Geographic Storytelling and Place-based Oral Histories


Place is a center of meaning constructed by experience. Place is known not only through the eyes and mind but also through the more passive and direct modes of experience, which resist objectification. To know a place fully means both to understand it in an abstract way and to know it as one person knows another. At a high theoretical level, places are points in a spatial system. At the opposite extreme, they are strong visceral feeling.

Yi Fu Tuan ~ 1975

Geographic Storytelling

and Place-based Oral Histories

In the Adriatic, each archetype vessel on the numerous islands meets specific community needs, and its characteristics have been developed through time to precisely meet these needs. Whatever role the craft was designed to fulfill, as fishing boat, or ferry, capable of travel on open water or only protected bays, design features have been incorporated into the boat to meet the needs of the inhabitants of these places. The shape, form, and use of the vessels were derived from the cultural and ecological legacies of each particular location.

Learning about these characteristics can only be done by understanding the particularities of each place and role of the traditional craft, and the people who hold this intangible heritage need to pass this knowledge on. At AMI, we believe that youth involvement in the preservation process is essential, as it is the new generation that can benefit most from this knowledge. The summer 2018 programs are no exception. The curriculum will focus on three levels of heritage preservation. Skill-based knowledge in boat building and sailing, environmental knowledge of understanding weather lore, marine ecology, and agricultural techniques, and knowledge, and leadership training to help these young people to build capacity as individuals within their own communities in the future. These are all aspects of intangible heritage, and as our experience has thought us, these skills are invaluable and necessary to pass on to the new generations, but due to their intangible nature they are very difficult to record and document.


In order to systemize further the recording of intangible heritage, documentation is a new focus for the AMI programs. Each year, we have paired the younger generation students with elders from the community to learn the skills, trades, and knowledge that have been passed down. This year we will add an extra layer though recording audio and video interviews. Our students will record stories and song and details about historical events so that they may be preserved in several mediums.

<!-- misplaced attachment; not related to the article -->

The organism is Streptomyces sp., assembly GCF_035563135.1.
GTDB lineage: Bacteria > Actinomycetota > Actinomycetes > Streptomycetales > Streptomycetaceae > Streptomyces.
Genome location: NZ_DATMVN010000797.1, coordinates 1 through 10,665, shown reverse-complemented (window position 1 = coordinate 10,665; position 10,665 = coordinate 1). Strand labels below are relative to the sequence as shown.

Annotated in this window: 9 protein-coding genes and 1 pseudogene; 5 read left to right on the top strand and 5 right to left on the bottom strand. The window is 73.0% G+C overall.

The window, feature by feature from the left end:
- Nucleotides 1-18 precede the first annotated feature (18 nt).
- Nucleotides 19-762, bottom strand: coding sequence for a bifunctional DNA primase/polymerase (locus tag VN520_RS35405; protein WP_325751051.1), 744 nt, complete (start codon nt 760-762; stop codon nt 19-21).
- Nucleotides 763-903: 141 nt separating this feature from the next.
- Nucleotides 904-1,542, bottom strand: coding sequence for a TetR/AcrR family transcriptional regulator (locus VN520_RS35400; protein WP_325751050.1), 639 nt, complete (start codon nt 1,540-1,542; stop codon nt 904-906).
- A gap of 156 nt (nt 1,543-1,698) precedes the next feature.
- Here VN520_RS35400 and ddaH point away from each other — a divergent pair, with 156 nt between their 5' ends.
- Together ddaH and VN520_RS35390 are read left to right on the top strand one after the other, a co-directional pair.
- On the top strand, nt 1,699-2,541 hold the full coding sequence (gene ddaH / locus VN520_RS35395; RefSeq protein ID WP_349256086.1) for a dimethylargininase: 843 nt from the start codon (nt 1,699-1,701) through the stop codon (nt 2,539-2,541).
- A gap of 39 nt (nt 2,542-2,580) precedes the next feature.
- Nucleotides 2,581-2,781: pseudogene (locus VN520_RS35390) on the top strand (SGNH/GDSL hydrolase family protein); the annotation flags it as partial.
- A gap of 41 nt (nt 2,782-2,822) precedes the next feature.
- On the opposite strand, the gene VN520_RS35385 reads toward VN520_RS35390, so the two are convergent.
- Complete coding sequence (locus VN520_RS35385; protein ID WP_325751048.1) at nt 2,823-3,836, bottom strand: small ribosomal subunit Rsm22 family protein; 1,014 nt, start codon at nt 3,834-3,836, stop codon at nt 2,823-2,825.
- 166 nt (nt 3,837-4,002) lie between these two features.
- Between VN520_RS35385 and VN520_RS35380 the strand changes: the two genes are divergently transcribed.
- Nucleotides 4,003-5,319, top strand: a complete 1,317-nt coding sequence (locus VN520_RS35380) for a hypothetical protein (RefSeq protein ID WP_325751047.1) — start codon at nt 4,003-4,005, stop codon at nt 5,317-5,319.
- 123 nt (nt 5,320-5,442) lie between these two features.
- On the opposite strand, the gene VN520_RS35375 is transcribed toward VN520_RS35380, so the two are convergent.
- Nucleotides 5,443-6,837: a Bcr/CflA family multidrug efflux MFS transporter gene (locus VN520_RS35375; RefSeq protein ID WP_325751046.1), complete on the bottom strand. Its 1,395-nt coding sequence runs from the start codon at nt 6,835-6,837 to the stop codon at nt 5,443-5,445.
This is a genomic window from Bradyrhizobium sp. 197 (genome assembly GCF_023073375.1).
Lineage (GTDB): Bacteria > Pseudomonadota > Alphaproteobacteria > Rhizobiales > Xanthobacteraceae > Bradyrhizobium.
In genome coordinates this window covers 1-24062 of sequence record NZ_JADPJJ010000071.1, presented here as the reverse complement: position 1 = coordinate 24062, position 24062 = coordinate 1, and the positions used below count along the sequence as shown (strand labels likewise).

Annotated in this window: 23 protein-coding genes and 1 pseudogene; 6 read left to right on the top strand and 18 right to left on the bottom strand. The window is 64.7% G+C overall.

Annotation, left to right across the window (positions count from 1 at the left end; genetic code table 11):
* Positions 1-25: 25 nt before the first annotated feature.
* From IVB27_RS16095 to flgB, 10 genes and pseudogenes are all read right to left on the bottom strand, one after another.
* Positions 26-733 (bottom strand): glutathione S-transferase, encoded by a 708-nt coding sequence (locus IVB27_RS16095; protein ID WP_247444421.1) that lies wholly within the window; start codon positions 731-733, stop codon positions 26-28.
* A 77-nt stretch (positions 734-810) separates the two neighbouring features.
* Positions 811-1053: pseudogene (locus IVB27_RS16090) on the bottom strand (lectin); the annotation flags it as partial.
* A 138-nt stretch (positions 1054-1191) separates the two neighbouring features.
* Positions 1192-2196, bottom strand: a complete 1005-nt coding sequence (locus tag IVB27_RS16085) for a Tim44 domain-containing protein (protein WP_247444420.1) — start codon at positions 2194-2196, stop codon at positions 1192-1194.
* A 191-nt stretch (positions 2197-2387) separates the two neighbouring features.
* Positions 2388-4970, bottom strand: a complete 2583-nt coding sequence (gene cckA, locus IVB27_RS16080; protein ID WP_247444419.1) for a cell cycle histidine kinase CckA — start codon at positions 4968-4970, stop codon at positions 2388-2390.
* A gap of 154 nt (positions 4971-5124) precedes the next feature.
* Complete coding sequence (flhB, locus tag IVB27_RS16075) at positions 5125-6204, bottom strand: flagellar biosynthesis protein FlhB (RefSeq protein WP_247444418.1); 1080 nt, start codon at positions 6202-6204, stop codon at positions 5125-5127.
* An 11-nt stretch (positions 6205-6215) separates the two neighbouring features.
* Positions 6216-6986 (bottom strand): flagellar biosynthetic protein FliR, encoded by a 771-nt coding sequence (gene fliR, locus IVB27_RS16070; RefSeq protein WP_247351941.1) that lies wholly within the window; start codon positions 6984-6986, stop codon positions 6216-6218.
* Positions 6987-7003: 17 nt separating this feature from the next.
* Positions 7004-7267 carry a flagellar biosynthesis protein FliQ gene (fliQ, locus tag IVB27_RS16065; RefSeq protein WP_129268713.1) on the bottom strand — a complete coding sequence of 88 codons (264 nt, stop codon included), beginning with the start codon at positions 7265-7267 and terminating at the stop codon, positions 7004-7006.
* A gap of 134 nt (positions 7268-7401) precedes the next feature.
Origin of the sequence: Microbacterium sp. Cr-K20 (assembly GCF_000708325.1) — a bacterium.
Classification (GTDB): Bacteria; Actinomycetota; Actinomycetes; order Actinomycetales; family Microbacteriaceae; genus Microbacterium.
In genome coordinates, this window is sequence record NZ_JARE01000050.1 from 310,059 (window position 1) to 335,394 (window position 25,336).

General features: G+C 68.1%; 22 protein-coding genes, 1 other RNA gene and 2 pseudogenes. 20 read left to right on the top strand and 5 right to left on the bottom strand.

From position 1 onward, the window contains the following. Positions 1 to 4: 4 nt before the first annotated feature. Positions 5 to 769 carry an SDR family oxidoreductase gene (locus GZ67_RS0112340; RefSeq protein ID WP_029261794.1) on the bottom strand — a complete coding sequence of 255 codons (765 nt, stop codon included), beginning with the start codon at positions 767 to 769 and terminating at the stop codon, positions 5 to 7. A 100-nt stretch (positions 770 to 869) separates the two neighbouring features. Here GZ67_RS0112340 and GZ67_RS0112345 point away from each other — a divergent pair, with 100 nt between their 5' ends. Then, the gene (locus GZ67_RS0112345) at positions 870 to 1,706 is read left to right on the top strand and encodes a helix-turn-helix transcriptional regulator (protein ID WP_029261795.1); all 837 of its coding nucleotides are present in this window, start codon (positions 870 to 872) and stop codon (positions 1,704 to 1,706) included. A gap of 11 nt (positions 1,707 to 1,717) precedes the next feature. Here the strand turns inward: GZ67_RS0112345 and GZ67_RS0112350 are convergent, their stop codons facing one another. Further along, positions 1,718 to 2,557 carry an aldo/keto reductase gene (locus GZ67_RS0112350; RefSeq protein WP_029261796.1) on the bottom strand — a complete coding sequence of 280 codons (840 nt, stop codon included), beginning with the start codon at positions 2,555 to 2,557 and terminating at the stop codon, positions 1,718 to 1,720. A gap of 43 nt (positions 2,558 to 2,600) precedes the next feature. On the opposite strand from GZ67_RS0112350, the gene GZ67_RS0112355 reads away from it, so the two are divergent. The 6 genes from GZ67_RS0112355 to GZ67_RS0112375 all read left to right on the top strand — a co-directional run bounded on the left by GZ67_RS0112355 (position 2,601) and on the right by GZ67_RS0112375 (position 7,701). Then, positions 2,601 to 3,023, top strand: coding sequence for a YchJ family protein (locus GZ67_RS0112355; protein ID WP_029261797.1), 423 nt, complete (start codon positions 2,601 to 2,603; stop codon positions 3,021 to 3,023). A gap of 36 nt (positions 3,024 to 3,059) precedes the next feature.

One unique aspect of the documentation project will be the incorporation of a geographic element to the story telling. To facilitate the stories that the students are hearing we will use a scale relief map of the Kornati Islands. The elders will point out the locations on the map that events have happened. This will help to construct the stories as in a place-based educational system that can help to bring out a geographical dimension that is not present in standard storytelling framework. The Kornati Islands represent one of the most expansive archipelagos in the Adriatic with more that 130 islands in a 40 mile network of parks and marine protected areas. The areas itself have been used as an agricultural region for several of the mainland groups including the people from the island Murter. The goal of this project is to begin to use standard field methods with our students to build a repository for future generations.

Members of the local community and organizations that work will be a key part of the program talking to the students and teaching them first hand. It will give them a unique perspective on the heritage and traditions of this part of the Mediterranean, and help them understand how important these traditions are, and risks that come with the modern exploitation of the sea and its resources.

Without a change in how historic vessels in the Adriatic are preserved, skills required to maintain them will be left to inexperienced museum professionals. Similarly to how endangered animals at the zoo end up preserved in cases and behind glass cages, so might one day heritage objects of the maritime trades, while the intangible heritage of the coastal, island and river communities will be distant memories and incomplete oral histories. It is our goal at AMI to help preserve that legacy and to do that though the pairing of older and younger generations though this project, these stories, and actual experience. The preservation of these stories serves to not only keep the oral histories alive for future generation but also to help you people build an authentic sense of place and a connection with the environment in which they live.



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